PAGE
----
After you escape the introductory dungeon, you find yourself in Arena's first city. The cities, as well as the game world of Tamriel itself, are quite large, housing the numerous abodes of the general population (which can be plundered by thief players), several inns, blacksmiths, temples for healing, mage guilds, and so forth. The game tries to give a distinct feel for each of the major regions of Tamriel, with the Khajiit residing in the desert climes of Elsweyr while the Nords live in snow-filled Skyrim. The architecture is also a bit different from place to place, with details such as stained glass windows and different varieties of statues spicing up the view. Townspeople you converse with can offer you surprisingly accurate directions for reaching shops and whatnot, which is especially impressive when one considers the time period this game was made in. They also tell you rumors which add further to the game's lore.
How exactly the people of Tamriel react to you depends on the region you are in and your character's race. When I played a dark elf, I was treated well in my home region of Morrowind, while the people of Hammerfell treated me with snide disdain. It's a nice touch which suggests greater problems in the Empire that the Imperial government cannot easily resolve, due to a deep history of animosity between the regional factions. As a side note, the rulers of the various cities of Arena are all lily white no matter what region they reside in, though it seems to me that this might be due to development limitations rather than because the Imperial government has installed Imperials from Cyrodiil on every single throne. Similarly, it's worth mentioning that Arena's Khajiit look quite human, while in later games they become furry cat people.
On occasion, you might enter a town or city right when they are in the midst of a local holiday, and while that may mean celebrations with alcohol and debauchery for most people, for your character it basically means discounts at shops. Inns are probably the most important establishment for any player, open at night and serving as a place to rest and restore hit points without interruption. You'll often use them simply to wait out the night so you can shop during the day. Temples are for healing characters who aren't equipped with potions or talented in magic, and the mage guilds are vitally important for those who wish to identify items, learn new spells, purchase magical equipment or design their own magic. Finally, blacksmiths can sell you armor and weapons, and also repair them as they become worn from use. Of course, all of these wonderful services cost money, and so off you will go in pursuit of lucrative side quests and dungeons.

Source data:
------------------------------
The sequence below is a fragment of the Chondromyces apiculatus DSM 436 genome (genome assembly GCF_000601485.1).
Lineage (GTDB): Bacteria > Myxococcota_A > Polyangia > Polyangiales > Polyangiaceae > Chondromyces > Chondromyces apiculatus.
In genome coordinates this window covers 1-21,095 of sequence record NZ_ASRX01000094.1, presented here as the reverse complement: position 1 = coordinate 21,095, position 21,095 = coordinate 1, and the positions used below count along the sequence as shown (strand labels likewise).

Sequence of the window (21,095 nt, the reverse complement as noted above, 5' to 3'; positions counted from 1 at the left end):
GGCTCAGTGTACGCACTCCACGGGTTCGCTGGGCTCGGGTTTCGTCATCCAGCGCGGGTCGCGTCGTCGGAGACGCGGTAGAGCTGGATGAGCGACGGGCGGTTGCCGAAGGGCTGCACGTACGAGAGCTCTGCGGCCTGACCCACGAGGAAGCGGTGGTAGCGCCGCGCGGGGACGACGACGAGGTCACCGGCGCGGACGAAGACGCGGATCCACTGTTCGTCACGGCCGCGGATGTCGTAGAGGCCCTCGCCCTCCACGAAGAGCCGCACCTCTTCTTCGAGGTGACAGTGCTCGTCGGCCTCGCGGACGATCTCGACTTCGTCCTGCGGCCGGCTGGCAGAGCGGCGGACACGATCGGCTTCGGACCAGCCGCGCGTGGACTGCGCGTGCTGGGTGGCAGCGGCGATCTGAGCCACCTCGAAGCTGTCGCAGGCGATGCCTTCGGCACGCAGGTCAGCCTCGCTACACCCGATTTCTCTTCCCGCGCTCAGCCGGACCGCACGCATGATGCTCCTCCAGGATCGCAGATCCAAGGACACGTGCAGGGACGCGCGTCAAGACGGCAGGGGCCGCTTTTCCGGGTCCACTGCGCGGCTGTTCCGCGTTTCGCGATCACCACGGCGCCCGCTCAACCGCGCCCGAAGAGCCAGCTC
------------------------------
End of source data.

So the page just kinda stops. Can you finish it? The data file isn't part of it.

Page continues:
It's like getting a quest to go get a quest. Luckily, he can also tell me where to find the palace.
Arena's towns have plenty of side quests available, most of which consist of escort and FedEx-type missions, made slightly more interesting through the imposition of time limits. Unfortunately, they normally don't pay as well as a quick jaunt into the nearest dungeon, and so I found these mundane quests not worth the hassle. Sometimes, though, you'll be sold some information that reveals the location of a valuable magical artifact. These treasure hunting side quests are worth completing, as they can result in an important boost to your equipment loadout. However, even they feel quite dull in comparison to the more unique main quest dungeons. As big as Arena may seem, it has a lot of filler locations that exist only to give the illusion of size rather than delivering any actual substance or unique lore. This, of course, remains a problem in every Elder Scrolls game that came after it.
Arena's main quest dungeons are surprisingly evocative. Certainly not the initial dungeon, which is a simple exercise in hacking and slashing, but the game's later dungeons are scattered with clues, which deliver deeper lore and all sorts of tales of tragedy. These tales speak of better times and ancient kingdoms felled long ago through wars and betrayals. For example, one memorable moment takes place upon entering an early dungeon, an abandoned keep where you find a sign forbidding violence and promoting peace within, followed by bloodstains and skeletal remains on the floor further down the hall. Deeper inside, you find messages suggesting that the last defenders of the keep were retreating further in hopes of finding safety. You find no further messages by them, a grim reminder that Tamriel is quite the dangerous world despite the power of the Imperial government.